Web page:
While spring rains have boosted grasses and forages, weeds are also thriving, says a University of Nebraska–Lincoln specialist.
The time to control pasture weeds is now, said Jerry Volesky, range and forage management specialist at the UNL’s West Central Research and Extension Center in North Platte.
Some farmers and ranchers tolerate a few weeds in pasturelands, but vigorous patches of weeds will compete for soil moisture and space later in the summer. Substantial weed infestations can significantly reduce the production of desirable grasses.
Spraying with herbicides in late May to mid-June will control most common weeds such as ragweed, ironweed, goldenrod, mullen, sunflowers, marestail, kocia, croton, horseweed and even Russian thistle, as well as noxious weeds.
Feeding high-quality forage boosts animal performance
By Bryce Roberts, ag extension agent
The Spencer Magnet
The ultimate test of forage quality is animal performance. Producing high quality forages is vital to improved animal performance, whether your goal is more pounds of milk, a higher rate of gain, increased wool production, or an improved conception rate.
Forages provide a major percentage of the nutrients for beef and dairy cattle, sheep and goats, horses and ruminant wildlife. If the quality isn’t right, you can’t feed animals enough forage to achieve production goals.
Forage quality is defined as “the extent to which a forage, whether pasture, hay or silage, has the ability to produce the desired animal response.”
The May 23, issue # 538, of the Ohio BEEF Cattle letter is now posted to the web at: http://fairfield.osu.edu/ag/beef/beefMy23.html
Certainly supplementing calves with additional high quality feed while still on their mammas will boost weaning weights, but will it boost profit? Explore that issue in this week’s letter.
* Do The Math Before Creep Feeding
* The Principle of “Value of Added Gain”
* Banding Vs. Cutting
* Forage Focus: Roundup Ready Alfalfa Update
* Glyphosate Preharvest Options
* The Ohio Heifer Development Program Now Accepting Cooperator Applications
* Weekly Roberts Agricultural Commodity Market Report
Program Assistant, Agriculture
OSU Extension, Fairfield County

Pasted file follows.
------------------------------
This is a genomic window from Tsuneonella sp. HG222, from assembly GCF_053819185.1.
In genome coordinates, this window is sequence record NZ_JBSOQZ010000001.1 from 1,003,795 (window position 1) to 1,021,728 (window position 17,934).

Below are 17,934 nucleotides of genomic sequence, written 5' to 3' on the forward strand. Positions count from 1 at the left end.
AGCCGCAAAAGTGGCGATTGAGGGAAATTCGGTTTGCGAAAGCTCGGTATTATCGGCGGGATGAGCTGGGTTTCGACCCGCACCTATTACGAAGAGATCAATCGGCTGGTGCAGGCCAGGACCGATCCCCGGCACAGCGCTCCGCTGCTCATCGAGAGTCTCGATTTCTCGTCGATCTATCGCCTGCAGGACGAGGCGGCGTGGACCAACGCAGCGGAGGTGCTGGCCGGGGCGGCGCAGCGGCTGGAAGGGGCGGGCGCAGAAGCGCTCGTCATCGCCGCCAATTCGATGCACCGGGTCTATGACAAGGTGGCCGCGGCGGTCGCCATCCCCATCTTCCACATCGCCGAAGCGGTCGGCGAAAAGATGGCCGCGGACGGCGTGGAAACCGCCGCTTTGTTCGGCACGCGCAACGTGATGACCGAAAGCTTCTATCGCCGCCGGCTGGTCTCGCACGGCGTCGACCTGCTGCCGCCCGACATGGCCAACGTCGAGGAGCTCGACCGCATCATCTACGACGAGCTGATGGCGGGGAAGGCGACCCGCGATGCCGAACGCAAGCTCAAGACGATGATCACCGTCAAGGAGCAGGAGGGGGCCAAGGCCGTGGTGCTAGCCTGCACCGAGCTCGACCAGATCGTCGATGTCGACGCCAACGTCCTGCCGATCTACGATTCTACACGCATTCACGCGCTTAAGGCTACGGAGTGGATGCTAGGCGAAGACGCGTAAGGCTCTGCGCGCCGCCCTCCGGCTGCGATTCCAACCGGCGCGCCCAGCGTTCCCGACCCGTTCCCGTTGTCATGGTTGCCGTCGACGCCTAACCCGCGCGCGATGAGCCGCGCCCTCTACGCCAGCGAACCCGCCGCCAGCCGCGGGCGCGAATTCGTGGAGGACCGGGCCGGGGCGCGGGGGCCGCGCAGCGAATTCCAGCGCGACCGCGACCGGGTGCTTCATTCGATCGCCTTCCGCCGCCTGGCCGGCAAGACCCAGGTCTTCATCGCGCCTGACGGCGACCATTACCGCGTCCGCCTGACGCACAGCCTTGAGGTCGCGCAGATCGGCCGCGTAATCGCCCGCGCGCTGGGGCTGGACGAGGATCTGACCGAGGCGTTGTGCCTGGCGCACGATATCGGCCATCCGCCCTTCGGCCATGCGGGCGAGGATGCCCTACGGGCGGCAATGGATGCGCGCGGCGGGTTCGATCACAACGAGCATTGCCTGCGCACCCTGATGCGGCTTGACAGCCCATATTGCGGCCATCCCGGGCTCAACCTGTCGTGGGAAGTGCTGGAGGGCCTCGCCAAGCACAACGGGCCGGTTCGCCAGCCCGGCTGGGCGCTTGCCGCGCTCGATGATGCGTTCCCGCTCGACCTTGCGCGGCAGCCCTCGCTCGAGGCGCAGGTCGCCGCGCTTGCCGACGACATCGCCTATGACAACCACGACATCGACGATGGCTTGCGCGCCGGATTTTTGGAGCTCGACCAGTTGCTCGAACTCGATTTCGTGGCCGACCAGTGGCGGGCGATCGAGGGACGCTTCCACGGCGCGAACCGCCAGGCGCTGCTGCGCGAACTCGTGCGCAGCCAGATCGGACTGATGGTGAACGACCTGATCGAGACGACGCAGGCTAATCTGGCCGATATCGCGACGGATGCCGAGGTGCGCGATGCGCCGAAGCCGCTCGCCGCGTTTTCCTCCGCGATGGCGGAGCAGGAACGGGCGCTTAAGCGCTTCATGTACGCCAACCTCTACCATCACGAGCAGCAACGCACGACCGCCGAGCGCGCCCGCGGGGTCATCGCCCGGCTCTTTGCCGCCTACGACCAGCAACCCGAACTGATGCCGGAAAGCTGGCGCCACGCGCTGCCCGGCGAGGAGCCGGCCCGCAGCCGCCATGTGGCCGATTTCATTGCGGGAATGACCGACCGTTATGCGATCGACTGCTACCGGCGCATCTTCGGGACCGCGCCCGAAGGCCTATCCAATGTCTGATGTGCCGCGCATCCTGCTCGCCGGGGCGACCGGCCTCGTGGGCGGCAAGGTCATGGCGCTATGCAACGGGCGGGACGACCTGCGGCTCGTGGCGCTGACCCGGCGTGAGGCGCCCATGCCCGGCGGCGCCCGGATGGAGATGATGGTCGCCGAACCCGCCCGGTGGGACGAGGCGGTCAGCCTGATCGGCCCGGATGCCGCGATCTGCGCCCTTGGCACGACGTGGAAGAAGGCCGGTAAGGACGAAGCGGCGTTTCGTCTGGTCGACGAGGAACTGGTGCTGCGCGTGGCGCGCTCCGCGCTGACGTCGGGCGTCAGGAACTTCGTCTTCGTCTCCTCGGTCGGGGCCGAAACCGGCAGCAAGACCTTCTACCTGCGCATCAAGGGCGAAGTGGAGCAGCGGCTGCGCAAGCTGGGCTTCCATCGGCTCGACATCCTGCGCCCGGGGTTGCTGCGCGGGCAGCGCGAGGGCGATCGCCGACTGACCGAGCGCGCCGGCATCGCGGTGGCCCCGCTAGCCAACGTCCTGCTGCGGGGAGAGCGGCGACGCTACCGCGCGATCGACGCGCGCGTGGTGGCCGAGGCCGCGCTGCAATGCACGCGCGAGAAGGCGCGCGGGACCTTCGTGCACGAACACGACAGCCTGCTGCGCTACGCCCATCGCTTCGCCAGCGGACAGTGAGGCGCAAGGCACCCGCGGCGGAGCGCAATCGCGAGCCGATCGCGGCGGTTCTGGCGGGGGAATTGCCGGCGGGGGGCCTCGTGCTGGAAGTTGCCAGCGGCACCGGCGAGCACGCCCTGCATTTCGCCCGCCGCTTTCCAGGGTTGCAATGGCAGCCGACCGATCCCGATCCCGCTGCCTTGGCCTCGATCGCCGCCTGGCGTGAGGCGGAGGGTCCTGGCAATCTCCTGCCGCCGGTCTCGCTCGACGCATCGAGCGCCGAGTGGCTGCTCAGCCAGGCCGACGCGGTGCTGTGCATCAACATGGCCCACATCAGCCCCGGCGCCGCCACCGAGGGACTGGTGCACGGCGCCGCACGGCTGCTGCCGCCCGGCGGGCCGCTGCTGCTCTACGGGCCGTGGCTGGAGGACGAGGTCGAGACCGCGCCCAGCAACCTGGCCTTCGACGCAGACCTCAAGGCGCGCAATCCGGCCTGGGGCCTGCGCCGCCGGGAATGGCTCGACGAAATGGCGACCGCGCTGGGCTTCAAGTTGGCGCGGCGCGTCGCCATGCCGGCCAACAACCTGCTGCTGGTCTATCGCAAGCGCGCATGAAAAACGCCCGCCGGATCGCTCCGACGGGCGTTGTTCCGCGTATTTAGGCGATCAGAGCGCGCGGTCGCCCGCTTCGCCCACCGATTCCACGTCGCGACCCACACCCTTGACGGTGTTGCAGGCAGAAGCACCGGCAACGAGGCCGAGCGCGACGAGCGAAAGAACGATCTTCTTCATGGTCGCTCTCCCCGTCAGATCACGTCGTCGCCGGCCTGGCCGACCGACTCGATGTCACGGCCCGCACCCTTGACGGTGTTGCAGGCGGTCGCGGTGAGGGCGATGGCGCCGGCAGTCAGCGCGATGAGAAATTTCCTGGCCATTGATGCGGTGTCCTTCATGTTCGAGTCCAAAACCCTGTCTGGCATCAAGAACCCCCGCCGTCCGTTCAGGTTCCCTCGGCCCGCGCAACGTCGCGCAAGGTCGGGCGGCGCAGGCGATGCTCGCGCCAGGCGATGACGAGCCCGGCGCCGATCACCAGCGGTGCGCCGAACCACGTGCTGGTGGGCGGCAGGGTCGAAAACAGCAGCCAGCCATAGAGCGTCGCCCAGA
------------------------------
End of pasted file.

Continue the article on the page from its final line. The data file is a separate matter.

831 College Ave., Suite D
Lancaster, OH 43130
Ethanol Leftover Has Weed-Fighting Potential
By Jan Suszkiw, ARS Public Affairs Specialist
PA Farm News
BELTSVILLE, MD – Distiller’s dried grains (DDGs)—coproducts of converting corn into ethanol—are usually fed to livestock. But a new use could be on tap: fighting weeds and reducing herbicide use.
That’s the hope of plant physiologist Steve Vaughn and colleagues with the Agricultural Research Service (ARS) in Peoria, Ill. There, at the National Center for Agricultural Utilization Research (NCAUR), Vaughn is among approximately 100 scientists seeking to identify new, value-added uses for farm-based commodities like DDGs and help bring them to commercial fruition by developing novel processing technologies.
In laboratory, greenhouse and field studies over the past few years, Vaughn has shown that applying DDGs to soil as a surface mulch can not only suppress weeds, but also bolster the growth of tomatoes and some turfgrasses. In one study, for example, Roma tomatoes in DDG-treated plots yielded 226 pounds, versus 149 pounds from untreated control plots.
Animal ID bill proposed by King
By Kristin Danley-Greiner
Iowa’s U.S. Congressman Steve King has spoken out about the need for a mandatory, nationwide animal identification system, but not one that’s operated by the government as has been proposed by the U.S. Department of Agriculture.
Recently, King introduced H.R. 3170, called the Livestock Identification and Marketing Opportunities (LIMO) Act, which would instead establish a producer-controlled national identification system for the livestock industry that would be run by stakeholders serving on a board whose original duties would be to establish and maintain the livestock identification system.
Ethanol byproduct can hurt pork quality: U.S. experts
By Jerry Bieszk
Hogs that are fed high amounts of an ethanol byproduct that is a cheap alternative to corn could have excessive fat levels and the quality of certain pork products could be lowered, university scientists said.
Demand for distillers grain as a feed alternative has picked up following the rise in corn prices to 10-year highs this year, which has been fueled by the ethanol industry’s voracious appetite for the grain.